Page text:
While most of us are well aware of the harm skin cancer can cause, we often fail to realize that we ourselves may be at risk. There are multiple factors that can play a major role in increasing your chances of developing skin cancer. So let's find out whether or not you're at high risk.
We often jokingly say individuals with pale or very light skin need more sun. In actuality, these individuals can be harmed by sun exposure and are at a higher risk of developing skin cancer than anyone else. That's because those with pale skin have little melanin. We all know melanin as the protein that gives our skin, hair, and eyes pigmentation. The darker your features are, the more melanin you have. But beyond giving us color, melanin also acts as a natural protectant against the sun. The presence of melanin ensures that the sun's harmful rays do as little damage as possible. Lighter folks have less protection and are, therefore, exposed to the ultraviolet radiation. It's this radiation that mutates our DNA and leads to skin cancer.
As if aging wasn’t problematic enough, just being a certain age puts you at a higher risk for skin cancer. This is because older skin has absorbed UV rays for decades. Over time, the amount of absorbed radiation can get to be too much for our skin to handle. DNA then becomes susceptible to mutation, allowing cancer to develop.
Knowing that you should wear sunscreen and actually doing it are two different things. Applying an ample amount of sunscreen with SPF 30 or higher is a must every time you go out. Sunscreen works to block the sun’s rays from penetrating your skin. With that being the case, you can see why it’s important to apply sunscreen all year round. Each time you don’t and you step outside, unprotected from the sun, you take one step closer towards developing skin cancer.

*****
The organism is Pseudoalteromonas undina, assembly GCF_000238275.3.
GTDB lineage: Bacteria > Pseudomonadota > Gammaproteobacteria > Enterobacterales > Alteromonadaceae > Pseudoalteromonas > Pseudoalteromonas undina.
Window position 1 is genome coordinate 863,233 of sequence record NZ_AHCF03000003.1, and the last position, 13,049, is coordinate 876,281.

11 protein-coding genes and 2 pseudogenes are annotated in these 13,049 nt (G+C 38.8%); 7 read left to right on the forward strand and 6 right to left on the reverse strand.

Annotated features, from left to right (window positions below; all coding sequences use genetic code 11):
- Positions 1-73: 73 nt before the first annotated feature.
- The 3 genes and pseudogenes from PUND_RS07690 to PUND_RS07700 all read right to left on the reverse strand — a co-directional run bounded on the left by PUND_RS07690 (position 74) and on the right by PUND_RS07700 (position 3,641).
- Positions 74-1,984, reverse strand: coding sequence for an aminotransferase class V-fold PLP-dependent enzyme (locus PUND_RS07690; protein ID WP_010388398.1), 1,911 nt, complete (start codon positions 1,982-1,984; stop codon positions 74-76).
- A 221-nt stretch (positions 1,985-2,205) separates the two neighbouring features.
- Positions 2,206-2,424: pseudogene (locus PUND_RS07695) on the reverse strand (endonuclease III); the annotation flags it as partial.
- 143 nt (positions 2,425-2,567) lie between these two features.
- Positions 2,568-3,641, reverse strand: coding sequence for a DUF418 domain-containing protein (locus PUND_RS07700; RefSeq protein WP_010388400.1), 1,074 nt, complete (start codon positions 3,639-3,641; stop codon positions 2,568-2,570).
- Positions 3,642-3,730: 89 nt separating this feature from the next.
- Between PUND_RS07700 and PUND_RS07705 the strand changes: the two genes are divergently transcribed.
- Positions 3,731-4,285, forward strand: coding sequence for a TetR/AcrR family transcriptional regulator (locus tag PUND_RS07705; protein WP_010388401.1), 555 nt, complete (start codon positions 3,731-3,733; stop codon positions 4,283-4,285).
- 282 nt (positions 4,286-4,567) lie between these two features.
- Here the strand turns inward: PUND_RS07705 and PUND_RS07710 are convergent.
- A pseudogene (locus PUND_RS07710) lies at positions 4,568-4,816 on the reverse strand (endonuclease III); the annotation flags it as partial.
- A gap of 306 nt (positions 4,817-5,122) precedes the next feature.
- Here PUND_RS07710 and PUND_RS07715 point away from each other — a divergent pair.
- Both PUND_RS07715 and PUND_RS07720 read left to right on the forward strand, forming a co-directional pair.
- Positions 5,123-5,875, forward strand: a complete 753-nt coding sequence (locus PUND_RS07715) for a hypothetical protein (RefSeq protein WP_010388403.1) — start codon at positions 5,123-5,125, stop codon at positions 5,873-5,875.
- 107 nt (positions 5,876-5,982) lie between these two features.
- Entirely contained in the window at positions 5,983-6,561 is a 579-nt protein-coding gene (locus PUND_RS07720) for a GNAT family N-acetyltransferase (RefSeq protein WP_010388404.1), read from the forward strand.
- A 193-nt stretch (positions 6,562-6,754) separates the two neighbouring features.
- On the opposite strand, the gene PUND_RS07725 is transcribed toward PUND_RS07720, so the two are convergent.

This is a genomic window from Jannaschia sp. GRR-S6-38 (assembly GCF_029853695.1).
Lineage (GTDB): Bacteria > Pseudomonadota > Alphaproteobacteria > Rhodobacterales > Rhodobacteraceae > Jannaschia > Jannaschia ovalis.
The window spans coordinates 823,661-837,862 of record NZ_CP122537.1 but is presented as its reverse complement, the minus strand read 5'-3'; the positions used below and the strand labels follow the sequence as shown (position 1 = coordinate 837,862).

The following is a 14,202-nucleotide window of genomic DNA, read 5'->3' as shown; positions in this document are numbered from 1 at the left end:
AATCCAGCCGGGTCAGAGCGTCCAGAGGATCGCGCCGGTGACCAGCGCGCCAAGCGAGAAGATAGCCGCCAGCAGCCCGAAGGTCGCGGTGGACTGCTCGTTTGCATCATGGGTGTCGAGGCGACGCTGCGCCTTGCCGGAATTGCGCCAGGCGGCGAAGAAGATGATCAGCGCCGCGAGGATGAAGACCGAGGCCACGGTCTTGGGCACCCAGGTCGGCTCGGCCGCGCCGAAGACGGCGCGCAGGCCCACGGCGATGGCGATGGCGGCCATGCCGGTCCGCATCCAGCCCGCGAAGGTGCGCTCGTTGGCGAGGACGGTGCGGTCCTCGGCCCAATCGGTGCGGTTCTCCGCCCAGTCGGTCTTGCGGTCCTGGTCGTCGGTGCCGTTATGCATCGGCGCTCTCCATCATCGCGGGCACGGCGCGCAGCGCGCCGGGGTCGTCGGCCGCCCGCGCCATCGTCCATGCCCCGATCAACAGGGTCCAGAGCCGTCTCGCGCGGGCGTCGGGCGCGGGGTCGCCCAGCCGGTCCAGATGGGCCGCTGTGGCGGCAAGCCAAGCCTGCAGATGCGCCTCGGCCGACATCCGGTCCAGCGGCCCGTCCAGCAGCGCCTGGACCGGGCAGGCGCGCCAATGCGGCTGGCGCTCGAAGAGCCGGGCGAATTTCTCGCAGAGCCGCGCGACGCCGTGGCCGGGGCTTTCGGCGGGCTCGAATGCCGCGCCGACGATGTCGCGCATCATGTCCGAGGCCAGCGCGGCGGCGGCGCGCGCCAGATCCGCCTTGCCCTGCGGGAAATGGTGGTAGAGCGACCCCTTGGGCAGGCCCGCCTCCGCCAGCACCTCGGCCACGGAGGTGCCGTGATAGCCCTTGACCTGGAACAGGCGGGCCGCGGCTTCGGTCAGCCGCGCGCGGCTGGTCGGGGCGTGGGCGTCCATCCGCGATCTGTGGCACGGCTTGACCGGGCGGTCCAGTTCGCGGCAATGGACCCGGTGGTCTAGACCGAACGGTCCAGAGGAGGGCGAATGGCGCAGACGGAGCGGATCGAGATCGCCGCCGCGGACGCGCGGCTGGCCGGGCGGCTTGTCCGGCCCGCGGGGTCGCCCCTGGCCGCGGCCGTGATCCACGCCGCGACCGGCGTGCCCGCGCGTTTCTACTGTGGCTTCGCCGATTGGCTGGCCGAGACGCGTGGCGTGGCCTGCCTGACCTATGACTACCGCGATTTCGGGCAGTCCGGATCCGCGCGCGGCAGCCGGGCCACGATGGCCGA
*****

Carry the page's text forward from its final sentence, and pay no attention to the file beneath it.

While there may not be much logic surrounding the desire to constantly tan, it’s a highly popular beauty ritual. What most people fail to realize is the fact that something as simple as getting a tan can have serious implications. The truth is, when the skin changes colors (darkens) it’s a sign that the skin is sun damaged. The cells are being cooked by radiation. Being repeatedly sun fried will eventually cause DNA within the cells to mutate, thus increasing the risk of skin cancer.
It’s perfectly okay to have fun in the sun, but for many of us, that fun can quickly turn into a nightmare. For those who are high risk, you certainly should not take skin cancer prevention lightly. This includes getting yearly skin cancer screenings and mole evaluations and keeping your dermatologist updated on any lifestyle choices that may further increase your risk, like hiking, gardening, outdoor sports, etc.